The term solar sail is a misnomer, since Count Dooku's interstellar sloop uses an as-yet unknown brand of energetic propulsion far more exotic than stellar radiation. Dooku acquired the delicate and ancient sail from mysterious Gree artisans, who developed a technology that harnesses supralight emissions for interstellar travel.

JimJamBonds
09-16-2006, 11:07 PM
The design is based on a solar sailer look, but Dooku's ship actually isn't supposed to run on solar winds or ions or anything, as the official site puts it (http://www.starwars.com/databank/starship/solarsailer/?id=eu):
The term solar sail is a misnomer, since Count Dooku's interstellar sloop uses an as-yet unknown brand of energetic propulsion far more exotic than stellar radiation. Dooku acquired the delicate and ancient sail from mysterious Gree artisans, who developed a technology that harnesses supralight emissions for interstellar travel. In the AOTC commentary John Knoll says its photon pressure that drives the sail just like a ship on the ocean with the wind.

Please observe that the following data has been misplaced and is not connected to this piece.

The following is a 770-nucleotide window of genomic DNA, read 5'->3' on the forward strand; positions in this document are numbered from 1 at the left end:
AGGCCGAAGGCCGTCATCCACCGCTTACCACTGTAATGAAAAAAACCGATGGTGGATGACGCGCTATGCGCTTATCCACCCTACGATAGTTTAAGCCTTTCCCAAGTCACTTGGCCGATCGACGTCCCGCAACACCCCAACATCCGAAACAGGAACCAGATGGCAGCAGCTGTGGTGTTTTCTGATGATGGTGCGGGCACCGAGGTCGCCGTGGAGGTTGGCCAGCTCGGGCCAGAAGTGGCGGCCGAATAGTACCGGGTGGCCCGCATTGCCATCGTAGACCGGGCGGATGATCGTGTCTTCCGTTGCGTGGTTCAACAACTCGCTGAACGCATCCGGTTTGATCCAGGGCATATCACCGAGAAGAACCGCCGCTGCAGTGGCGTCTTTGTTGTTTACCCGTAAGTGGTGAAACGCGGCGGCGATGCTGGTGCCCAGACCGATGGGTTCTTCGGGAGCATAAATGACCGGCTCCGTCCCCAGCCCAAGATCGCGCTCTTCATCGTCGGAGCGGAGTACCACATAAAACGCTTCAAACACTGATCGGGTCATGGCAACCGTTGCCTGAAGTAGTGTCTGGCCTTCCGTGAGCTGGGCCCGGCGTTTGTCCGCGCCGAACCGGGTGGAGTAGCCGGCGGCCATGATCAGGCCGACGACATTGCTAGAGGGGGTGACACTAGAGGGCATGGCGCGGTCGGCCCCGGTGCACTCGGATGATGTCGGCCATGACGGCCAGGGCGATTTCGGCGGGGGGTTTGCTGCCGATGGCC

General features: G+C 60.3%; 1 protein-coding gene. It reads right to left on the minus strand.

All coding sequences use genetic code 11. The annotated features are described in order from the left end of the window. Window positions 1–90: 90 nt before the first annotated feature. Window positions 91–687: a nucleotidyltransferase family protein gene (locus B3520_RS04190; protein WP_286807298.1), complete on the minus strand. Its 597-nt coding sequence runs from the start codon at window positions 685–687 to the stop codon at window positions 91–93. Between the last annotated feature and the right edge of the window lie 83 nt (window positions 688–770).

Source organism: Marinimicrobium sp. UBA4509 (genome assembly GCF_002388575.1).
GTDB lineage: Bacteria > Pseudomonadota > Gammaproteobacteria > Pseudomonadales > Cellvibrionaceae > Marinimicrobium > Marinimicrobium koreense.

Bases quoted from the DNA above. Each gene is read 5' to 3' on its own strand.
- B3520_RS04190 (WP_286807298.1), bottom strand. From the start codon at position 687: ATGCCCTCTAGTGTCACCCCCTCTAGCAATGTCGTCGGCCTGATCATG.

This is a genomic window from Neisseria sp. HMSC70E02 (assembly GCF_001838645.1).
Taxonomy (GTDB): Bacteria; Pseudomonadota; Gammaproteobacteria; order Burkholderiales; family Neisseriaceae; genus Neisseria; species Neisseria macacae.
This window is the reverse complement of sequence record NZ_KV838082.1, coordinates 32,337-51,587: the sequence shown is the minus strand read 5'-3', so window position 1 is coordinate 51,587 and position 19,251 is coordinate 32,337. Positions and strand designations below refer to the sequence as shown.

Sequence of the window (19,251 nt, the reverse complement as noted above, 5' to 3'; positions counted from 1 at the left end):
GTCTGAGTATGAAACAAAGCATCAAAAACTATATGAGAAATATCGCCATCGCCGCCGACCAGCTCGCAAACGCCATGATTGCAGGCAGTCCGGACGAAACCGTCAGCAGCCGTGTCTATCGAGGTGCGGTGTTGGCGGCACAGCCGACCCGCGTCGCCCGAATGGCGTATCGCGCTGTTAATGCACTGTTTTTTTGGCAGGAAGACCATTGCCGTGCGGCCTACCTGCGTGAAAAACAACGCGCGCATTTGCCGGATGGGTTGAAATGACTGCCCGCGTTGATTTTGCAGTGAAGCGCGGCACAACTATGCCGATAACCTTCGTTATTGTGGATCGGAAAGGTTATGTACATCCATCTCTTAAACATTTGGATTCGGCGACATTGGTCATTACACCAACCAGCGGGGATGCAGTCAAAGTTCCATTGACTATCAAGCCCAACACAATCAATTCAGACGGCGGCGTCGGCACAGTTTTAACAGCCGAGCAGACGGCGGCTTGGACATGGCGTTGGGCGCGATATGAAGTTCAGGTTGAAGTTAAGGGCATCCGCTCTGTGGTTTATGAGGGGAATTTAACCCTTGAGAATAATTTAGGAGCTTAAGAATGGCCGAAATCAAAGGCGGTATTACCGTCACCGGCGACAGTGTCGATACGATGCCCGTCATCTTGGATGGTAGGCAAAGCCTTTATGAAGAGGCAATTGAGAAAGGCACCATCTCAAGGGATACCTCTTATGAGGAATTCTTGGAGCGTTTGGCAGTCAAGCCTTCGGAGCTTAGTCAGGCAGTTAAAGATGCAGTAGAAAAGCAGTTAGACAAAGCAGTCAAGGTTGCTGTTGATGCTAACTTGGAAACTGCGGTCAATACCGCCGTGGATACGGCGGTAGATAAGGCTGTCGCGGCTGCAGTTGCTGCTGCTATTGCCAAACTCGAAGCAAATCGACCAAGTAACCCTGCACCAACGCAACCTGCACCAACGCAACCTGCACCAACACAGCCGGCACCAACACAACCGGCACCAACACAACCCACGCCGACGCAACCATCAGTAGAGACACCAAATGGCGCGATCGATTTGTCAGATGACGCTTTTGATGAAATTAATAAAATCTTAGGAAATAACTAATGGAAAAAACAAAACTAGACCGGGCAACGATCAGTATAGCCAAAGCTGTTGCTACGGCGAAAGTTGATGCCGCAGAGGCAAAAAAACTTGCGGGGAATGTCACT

2-1B
09-16-2006, 11:54 PM
photons schmotons, it sounds like junk science to me.

dr_evazan22
09-17-2006, 02:22 AM
Dooker's solar sailer is based on a theory that solar winds could be used to propel a ship in space.

From Popular Science...


David Higginbotham

Solar Sailing
Testing a sail that turns sunlight into rocket fuel
In a test chamber at NASA Glenn Research Centerís Plum Brook Station in Sandusky, Ohio, engineers show off a 20-by-20 meter solar sail that automatically unfurls when its four support tubes are inflated. Built by L'Garde, Inc., of Tustin, California, the sail is made of Mylar less than one tenth the thickness of a trash bag. Itís designed to deflect photons from sunlight to propel a spacecraft forward with little fuel. A larger version of the sail is a candidate for NASA's Space Technology 9, a mission for experimental technologies that could fly in the next five years.

http://img.photobucket.com/albums/v217/dr_evazan22/mp_july06_3.jpg

JEDIpartner
09-17-2006, 02:57 AM
Is this what you do during the middle of the night, Ari? ;) Hope you are doing well, buddy!

JediTricks
09-17-2006, 04:38 AM
[/indent]In the AOTC commentary John Knoll says its photon pressure that drives the sail just like a ship on the ocean with the wind.
Those would be faster-than-the-speed-of-light photons? :p ("ftl photons" is a funny idea since photons are by their very nature limited to the speed of light as they are what makes up light.)

Solar sailers start very slow and build up speed over great lengths of time, not the most effective means of conveyence in the go-go Star Wars universe.

dr_evazan22